Atomically flat oxide single crystals, some of which have now become commercially available, are getting more and more important today. It is because they can provide a useful platform not only in high-quality oxide epitaxy and its device applications, but also in fundamental investigations of oxide surface science. In this review, I summarize some of the wet processes that have made a breakthrough in the preparation of such an atomically flat oxide single crystal surface, focusing on the chemistry involved in these wet processes. It includes those of TiO2 and MgO(001) oxide single crystals, and the benefits we can get from the use of these atomically flat oxide single crystals are also displayed.
Essentially atomically smooth(100) and (110) n-TiO2 (rutile) surfaces were prepared by wet-method. The success in preparation of the atomically smooth and stable n-TiO2 surfaces enabled us to reveal clear crystalface dependences of the surface band edges, hole reactivity and various kinds of photo-induced reactions in aqueous solutions. This paper reviews our research of photoelectrochemical properties of single crystal TiO2 surfaces.
We developed an ultraprecise surface preparation method named catalyst referred etching (CARE) in which a reference plate is employed to be copied on to the work surface during chemical etching. The reference plate has a catalytic nature to enhance etching reaction just on the surface. Single crystalline SiC (0001), GaN (0001), and ZnO (0001) surfaces were processed by CARE, and evaluated to be nearly atomically flat and crystallographically highly ordered.
Since metal oxide surfaces are chemically stable in aqueous solutions, their atomic structures and chemical properties can be utilized in nanofabrication and nano-biotechnology in aqueous environment. This article describes phenomena related to water layers on single-crystalline metal oxide surfaces. On sapphire (0001) surfaces, domain structures with different hydrophilicity and charged states are spontaneously formed during thermal annealing. This surface exhibits domain-selective adsorption of protein molecules. Phase separation on metal oxide surfaces is classified into structural and chemical ones. On the chemically phase-separated surfaces, terraces with different surface chemistry coexist. Surface chemistry in aqueous environment can be characterized by adsorption force measurement of a tip to the substrate surface using atomic force microscopy (AFM). Water layers on a metal oxide surface can be observed by AFM by attaching graphene films to the oxide surface. Chemical phase separation on titania (100) surfaces is also demonstrated.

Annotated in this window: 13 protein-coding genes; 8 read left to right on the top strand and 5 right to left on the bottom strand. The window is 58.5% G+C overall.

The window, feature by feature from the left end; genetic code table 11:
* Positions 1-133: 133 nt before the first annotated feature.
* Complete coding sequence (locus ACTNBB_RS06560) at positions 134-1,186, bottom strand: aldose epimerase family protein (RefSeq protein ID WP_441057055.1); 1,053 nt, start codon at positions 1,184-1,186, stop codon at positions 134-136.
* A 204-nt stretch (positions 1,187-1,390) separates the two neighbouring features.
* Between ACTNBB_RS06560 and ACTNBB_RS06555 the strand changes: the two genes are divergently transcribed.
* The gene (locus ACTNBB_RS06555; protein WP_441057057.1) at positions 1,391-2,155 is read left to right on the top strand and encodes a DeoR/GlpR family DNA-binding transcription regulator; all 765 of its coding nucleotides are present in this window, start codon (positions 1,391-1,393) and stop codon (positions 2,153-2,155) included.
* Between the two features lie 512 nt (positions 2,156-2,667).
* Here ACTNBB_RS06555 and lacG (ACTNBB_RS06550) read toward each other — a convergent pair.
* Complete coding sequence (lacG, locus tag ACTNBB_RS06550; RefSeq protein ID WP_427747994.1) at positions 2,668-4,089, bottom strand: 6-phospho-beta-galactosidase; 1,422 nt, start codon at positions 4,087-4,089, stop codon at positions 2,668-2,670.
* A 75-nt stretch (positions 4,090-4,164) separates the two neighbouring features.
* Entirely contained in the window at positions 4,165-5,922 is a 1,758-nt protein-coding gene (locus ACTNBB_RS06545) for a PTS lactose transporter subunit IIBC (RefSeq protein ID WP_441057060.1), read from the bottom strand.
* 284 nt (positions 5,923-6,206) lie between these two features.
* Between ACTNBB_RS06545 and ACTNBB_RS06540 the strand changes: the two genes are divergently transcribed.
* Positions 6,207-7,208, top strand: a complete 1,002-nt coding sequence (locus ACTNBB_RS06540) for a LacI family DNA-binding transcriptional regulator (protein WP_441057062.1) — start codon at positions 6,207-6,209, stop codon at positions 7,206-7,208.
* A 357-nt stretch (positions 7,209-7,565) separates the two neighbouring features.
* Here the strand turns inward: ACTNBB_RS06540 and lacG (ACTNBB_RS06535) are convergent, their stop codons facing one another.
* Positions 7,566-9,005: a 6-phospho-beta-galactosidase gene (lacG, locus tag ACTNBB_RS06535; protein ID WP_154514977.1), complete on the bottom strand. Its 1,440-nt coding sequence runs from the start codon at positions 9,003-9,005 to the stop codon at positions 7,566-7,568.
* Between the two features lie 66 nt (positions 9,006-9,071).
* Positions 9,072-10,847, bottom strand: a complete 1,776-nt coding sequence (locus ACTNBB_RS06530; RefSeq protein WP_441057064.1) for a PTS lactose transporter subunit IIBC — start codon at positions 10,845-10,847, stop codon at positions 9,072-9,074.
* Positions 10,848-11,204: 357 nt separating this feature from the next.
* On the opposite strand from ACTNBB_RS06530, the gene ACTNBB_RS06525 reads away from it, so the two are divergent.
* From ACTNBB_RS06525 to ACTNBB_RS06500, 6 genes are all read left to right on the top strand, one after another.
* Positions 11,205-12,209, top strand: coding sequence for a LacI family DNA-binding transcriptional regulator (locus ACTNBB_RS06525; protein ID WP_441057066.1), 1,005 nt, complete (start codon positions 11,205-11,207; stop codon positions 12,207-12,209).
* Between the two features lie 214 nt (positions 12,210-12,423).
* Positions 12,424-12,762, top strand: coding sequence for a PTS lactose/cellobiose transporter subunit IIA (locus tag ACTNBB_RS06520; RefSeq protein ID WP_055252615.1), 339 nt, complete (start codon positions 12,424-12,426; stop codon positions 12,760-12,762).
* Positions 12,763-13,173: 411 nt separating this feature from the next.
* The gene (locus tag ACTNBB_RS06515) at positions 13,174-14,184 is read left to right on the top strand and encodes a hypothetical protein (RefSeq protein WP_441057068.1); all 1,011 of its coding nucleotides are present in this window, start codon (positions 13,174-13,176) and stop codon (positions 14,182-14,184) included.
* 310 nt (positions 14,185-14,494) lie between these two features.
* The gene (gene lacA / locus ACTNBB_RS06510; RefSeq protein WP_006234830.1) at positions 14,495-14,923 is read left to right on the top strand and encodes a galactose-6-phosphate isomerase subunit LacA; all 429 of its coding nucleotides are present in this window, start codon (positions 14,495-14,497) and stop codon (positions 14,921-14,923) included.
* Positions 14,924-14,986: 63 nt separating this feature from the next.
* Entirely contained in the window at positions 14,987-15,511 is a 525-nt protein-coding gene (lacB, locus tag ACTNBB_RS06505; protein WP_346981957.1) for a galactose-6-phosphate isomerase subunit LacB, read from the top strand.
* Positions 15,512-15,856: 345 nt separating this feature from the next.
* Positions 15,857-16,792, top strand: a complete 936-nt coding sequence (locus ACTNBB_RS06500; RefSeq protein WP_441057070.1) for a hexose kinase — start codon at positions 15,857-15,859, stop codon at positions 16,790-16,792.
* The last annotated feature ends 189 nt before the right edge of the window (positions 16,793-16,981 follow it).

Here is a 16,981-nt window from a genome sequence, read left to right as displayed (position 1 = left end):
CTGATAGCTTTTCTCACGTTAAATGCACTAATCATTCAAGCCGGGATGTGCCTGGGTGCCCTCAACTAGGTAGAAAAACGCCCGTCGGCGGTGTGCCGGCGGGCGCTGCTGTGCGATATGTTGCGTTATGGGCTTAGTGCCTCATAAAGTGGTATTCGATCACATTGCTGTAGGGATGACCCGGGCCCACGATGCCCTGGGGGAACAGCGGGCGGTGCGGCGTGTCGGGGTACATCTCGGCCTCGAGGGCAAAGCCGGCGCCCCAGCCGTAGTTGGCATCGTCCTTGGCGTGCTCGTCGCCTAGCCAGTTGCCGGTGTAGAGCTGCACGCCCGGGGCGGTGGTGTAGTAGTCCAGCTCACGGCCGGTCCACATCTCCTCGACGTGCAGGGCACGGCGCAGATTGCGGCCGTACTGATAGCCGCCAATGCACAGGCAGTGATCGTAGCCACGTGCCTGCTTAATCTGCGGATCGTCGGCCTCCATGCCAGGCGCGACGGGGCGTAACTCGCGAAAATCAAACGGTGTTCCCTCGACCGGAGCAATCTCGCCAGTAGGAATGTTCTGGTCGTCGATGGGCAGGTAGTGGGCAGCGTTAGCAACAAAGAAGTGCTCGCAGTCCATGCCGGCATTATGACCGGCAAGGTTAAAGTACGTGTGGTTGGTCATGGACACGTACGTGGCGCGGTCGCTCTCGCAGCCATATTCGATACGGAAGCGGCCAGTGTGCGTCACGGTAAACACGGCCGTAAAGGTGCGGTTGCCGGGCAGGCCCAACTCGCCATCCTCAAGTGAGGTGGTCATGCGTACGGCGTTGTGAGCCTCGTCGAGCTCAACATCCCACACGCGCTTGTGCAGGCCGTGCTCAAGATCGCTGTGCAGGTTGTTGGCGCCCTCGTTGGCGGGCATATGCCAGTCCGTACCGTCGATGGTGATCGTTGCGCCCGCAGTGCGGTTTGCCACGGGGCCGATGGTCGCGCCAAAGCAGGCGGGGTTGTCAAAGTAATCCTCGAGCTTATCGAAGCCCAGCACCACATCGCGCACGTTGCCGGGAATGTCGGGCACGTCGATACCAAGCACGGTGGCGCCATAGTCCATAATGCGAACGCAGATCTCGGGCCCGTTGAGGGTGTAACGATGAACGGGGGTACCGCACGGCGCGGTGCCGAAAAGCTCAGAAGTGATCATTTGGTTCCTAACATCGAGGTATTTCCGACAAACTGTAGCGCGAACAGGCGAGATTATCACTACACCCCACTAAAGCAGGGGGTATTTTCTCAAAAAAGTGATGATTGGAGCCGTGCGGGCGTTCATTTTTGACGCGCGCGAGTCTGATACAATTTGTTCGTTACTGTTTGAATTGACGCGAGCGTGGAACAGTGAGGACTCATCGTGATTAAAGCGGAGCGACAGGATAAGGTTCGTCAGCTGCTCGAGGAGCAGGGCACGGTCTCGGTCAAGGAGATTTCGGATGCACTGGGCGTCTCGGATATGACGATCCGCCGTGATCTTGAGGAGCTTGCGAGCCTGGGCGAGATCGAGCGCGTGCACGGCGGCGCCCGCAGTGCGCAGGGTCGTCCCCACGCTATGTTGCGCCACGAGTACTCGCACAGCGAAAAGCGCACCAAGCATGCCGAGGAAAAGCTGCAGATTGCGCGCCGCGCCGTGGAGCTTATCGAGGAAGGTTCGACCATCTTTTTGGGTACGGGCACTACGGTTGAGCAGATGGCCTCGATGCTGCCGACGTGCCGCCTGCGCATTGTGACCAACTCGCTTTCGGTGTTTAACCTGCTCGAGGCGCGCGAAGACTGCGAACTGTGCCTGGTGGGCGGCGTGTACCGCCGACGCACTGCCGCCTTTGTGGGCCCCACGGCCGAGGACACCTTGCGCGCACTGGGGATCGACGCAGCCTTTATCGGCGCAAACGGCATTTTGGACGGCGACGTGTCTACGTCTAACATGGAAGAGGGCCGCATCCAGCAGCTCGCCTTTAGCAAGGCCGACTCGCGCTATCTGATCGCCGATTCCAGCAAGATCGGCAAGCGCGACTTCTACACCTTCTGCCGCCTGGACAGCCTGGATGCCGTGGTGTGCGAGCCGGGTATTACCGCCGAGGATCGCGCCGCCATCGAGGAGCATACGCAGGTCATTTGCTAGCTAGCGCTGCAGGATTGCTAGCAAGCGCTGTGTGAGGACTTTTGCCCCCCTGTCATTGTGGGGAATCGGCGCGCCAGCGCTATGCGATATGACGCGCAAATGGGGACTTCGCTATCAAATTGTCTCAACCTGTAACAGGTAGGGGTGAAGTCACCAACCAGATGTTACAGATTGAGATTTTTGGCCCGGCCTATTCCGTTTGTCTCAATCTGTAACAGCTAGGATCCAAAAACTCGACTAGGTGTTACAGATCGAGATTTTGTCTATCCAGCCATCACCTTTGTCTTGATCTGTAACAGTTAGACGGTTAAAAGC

First-principles studies on TiO2/H2O interfaces, representative photocatalytic systems, are reviewed. First I show our recent first-principles molecular dynamics study on anatase TiO2/H2O interfaces, with emphasis on the difference of calculation techniques and results from those in the previous studies. Then, arguments on water adsorption mode (molecular or dissociative etc.) on TiO2 rutile (110) surface are discussed. Finally, with our recent results, I introduce the difference of surface nanostructure stability between vacuum and aqueous conditions, which is relevant to the difference between dry and wet processes.
A chemical mechanical polishing (CMP) mechanism of a glass surface by a CeO2 abrasive grain under water environment has not been elucidated because the CMP process is complicated combination of chemical reactions and mechanical polishing. In this review, we introduce our successful clarification of the CMP mechanism by computational simulation methods. First, we revealed that the oxygen defects in the CeO2 abrasive grains lead to the generation of exposed Ce3+ atoms on the CeO2 surface and then the chemical reactions of the exposed Ce3+ atom and the glass surface make the elongation of Si-O bonds. We also clarified that H2O molecules react with the above elongated Si-O bonds and then the Si-O bonds are dissociated. These chemical reactions are suggested to soften the glass surface and enhance the mechanical polishing. Furthermore, according to the above clarified CMP mechanism, we succeeded to propose the design principles for the alternative materials of CeO2 abrasive grains.
We have developed a low-temperature, high-magnetic-field scanning tunneling microscope combined with pulsedlaser deposition, and studied atomic-scale growth of SrTiO3 (STO) and LaAlO3 thin films. A (√13×√13 )-R33.7o STO(001) substrate, prepared in oxygen atmosphere, is atomically resolved and plays a crucial role in elucidating the initialgrowth process. When homoepitaxial STO films were grown on the (√13×√13 ) substrate surfaces, additional TiOx layer of the substrate was transferred to the film surfaces. Atomic-scale microscopic/spectroscopic approach opens up awayto atom-by-atom controlled oxide epitaxial films and heterostructures.